The Indianapolis Colts have made the playoffs for the second time under head coach Frank Reich. The Buffalo Bills and their fans love Reich, but not this week, as the Bills play host to Reich’s Colts in a Wild Card matchup.
The Colts finished with the same record as the Tennessee Titans, but they didn’t win the AFC South Division because the Titans had a better divisional record than Indianapolis. The Colts have plenty of talent on both sides of the ball, and the Bills won’t be able to run away with this one.
Here’s the five Colts we’ll be watching closely this weekend.
The probable Hall of Fame quarterback threw for over 4,000 yards for the eighth consecutive year, finished with over 20 touchdown passes for the 15th straight season, and played in all 16 games for the 15th straight year, as well. Rivers averaged a strong 7.7 yards per attempt on the year, and he was sacked just 19 times behind the Colts’ stellar offensive line. Without tackles Anthony Costanzo and Will Holden, the Bills will have a shot at making Rivers uncomfortable in the pocket, but his lightning-quick release still stands as a big blitz deterrent. Rivers has never lost a game in the Wild Card Round of the playoffs. Taking away his intermediate options and swarming the running backs when he checks down will help the Bills end that streak.
RB Jonathan Taylor
The Colts’ rookie runner absolutely went off in the regular-season finale, as he carried 30 times for 253 yards and two touchdowns in the victory over the Jacksonville Jaguars. That effort put Taylor over 1,000 yards for the season, as he ended the year with 1,169 rushing yards and 11 touchdowns. Since Week 11, Taylor has carried 119 times for 741 yards—an average of 6.2 yards per carry—with seven touchdowns. Since Week 11, Buffalo has averaged right around 94 yards allowed per game on the ground. Containing Taylor will go a long way towards making the Colts do things they don’t want to do, like put the ball in the air 40 times. Buffalo’s explosive offense could also score enough where Taylor gives way to Nyheim Hines, the receiving back in the Colts’ offense, thereby limiting the rookie’s effectiveness. Stopping Taylor early and forcing some three-and-outs could change the whole course of the game.
WR T.Y. Hilton
Sure, the veteran was more dangerous with Andrew Luck than he’s been in the two years since Luck retired; however, Hilton is a legitimate deep threat and a solid receiver at every level of the defense. The Bills might not use Tre’Davious White to shadow him, especially given Levi Wallace’s struggles with big, physical receivers like Michael Pittman Jr. (who is 6’4” and 223 lbs), meaning that Hilton could end up seeing more of Wallace than we’d like. If Wallace and one of Buffalo’s safeties, whether it’s Jordan Poyer or Micah Hyde, can bracket him well and prevent an explosive play, the Bills should be in good shape.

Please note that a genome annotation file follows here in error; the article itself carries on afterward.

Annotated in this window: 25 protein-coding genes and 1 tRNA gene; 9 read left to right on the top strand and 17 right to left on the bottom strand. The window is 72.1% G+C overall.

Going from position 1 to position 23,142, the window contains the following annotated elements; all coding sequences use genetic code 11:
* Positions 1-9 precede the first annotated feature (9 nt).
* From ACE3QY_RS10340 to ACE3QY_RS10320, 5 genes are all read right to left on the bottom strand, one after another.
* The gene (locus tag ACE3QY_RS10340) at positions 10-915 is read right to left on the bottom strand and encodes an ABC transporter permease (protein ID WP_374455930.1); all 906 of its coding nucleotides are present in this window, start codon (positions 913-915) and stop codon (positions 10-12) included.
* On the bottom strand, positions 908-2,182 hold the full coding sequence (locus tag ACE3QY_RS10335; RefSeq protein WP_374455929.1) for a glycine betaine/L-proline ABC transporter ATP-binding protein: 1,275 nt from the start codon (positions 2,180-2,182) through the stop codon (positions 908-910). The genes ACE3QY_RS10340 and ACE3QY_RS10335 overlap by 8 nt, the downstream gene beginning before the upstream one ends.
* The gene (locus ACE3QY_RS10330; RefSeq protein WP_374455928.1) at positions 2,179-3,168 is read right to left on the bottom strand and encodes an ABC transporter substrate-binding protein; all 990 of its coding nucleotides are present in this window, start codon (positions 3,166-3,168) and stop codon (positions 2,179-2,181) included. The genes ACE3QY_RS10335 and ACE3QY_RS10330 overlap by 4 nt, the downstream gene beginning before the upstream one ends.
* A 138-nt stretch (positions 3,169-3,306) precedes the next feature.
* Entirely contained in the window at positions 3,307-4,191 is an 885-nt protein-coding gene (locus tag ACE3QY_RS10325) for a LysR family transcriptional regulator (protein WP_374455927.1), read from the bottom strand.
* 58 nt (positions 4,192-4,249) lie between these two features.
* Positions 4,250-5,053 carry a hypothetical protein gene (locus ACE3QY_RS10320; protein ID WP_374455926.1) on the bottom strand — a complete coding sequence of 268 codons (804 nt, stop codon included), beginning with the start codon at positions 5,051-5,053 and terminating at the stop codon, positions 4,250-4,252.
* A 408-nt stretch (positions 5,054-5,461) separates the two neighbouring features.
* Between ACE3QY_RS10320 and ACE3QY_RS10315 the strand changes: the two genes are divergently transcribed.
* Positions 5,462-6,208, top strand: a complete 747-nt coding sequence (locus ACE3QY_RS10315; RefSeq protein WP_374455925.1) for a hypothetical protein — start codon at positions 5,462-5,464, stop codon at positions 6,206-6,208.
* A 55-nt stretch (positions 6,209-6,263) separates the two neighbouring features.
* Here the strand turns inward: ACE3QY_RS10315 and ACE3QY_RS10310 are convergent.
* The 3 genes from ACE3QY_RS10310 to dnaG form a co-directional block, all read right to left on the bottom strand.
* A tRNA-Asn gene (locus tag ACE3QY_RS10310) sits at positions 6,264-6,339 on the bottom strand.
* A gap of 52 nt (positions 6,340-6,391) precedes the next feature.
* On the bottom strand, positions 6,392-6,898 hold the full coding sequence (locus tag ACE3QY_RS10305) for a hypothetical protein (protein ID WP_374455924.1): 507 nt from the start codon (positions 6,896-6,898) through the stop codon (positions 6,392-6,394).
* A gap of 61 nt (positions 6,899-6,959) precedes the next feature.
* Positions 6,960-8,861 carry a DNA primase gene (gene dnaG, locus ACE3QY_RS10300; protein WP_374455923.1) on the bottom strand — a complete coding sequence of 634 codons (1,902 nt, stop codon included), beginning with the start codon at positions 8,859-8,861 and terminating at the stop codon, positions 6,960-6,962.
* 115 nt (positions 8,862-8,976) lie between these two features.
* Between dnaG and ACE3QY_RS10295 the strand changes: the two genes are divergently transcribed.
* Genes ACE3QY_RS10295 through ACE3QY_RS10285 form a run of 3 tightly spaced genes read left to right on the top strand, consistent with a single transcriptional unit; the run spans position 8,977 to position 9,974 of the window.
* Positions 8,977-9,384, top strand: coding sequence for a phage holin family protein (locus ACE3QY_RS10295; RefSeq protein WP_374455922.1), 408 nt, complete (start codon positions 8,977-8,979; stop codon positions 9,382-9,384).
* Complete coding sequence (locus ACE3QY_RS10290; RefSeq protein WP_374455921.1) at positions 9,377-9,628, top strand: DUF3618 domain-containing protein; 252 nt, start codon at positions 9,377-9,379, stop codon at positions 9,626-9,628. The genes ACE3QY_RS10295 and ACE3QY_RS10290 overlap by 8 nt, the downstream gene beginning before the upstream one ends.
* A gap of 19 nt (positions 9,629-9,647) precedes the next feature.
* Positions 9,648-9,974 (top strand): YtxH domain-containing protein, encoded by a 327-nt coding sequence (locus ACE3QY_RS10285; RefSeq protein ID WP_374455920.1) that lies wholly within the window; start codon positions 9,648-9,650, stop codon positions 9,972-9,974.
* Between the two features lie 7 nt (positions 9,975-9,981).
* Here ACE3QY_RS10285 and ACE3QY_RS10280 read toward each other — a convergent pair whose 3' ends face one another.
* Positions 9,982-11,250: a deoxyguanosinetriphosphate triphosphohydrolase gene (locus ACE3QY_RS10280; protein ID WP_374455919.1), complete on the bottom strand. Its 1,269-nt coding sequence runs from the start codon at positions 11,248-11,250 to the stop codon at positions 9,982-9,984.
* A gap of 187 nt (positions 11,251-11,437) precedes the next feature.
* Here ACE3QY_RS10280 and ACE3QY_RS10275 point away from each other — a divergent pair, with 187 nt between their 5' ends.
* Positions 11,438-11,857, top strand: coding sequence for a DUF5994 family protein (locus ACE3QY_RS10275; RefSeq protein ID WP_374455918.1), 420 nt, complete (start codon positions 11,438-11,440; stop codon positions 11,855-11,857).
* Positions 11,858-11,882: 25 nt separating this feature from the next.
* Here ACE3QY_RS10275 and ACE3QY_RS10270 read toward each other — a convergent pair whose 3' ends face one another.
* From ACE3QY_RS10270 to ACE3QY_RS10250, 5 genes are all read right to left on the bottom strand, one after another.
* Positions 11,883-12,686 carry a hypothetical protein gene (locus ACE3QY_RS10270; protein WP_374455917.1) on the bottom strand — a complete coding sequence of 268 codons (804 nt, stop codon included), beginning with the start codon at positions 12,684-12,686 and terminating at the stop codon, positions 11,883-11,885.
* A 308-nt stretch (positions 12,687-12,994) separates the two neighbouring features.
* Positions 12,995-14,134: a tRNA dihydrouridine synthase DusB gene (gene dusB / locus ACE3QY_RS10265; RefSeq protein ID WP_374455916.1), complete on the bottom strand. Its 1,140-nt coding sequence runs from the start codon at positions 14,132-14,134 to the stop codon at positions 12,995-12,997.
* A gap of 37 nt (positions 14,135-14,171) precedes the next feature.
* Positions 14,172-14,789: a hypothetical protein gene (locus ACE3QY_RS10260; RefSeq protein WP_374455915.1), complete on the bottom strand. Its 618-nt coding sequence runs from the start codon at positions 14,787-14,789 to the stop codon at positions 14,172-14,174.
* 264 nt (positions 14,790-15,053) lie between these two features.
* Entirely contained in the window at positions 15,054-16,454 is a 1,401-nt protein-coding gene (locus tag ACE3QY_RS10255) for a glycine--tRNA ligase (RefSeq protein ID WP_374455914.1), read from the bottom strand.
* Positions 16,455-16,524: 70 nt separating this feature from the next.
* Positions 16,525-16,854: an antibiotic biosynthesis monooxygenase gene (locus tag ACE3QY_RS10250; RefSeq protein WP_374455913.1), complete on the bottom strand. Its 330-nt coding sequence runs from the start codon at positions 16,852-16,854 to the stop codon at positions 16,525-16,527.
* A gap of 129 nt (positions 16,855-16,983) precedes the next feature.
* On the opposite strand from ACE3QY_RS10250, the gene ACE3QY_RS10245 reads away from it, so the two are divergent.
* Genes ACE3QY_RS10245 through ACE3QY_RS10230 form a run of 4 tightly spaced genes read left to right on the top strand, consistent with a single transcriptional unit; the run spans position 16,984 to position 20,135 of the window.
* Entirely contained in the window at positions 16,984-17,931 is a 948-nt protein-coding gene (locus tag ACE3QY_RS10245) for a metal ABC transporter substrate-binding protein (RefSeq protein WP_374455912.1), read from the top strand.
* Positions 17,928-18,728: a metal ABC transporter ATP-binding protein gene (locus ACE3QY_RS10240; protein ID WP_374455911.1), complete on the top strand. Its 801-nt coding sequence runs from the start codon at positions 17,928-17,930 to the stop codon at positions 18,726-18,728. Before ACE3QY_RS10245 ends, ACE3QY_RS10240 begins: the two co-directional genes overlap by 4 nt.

DT DeForest Buckner
Man, this guy is flat-out disruptive. He’s an absolute unit, standing at 6’7” and 300 lbs, and he is a one-man wrecking crew on the interior defensive line. The Bills will have to give guard Ike Boettger some help, sliding Mitch Morse and maybe even keeping Devin Singletary and Zack Moss in to help protect, in order to avoid a situation like what happened with Cameron Heyward and the Pittsburgh Steelers in December. If Buffalo can adjust and neutralize Buckner like the did Heyward in the second half, then all will be well.
LB Darius Leonard
Leonard is already motivated to play the Bills, as he felt slighted by Buffalo selecting Tremaine Edmunds over him in the 2018 NFL Draft. Leonard already has two Pro Bowl nods and an All-Pro selection on his resume through three seasons, and he led the Colts in tackles this year with 132 in just 14 games. He managed seven pass breakups, seven tackles-for-loss, three quarterback hits, three sacks, three forced fumbles, and two fumble recoveries this season. The guy is a stud, and if he’s in the A-gap along with Buckner, that could lead to some serious trouble for the Bills up front. Morse and Allen will have to be sharp in setting the protections pre-snap in order to adjust.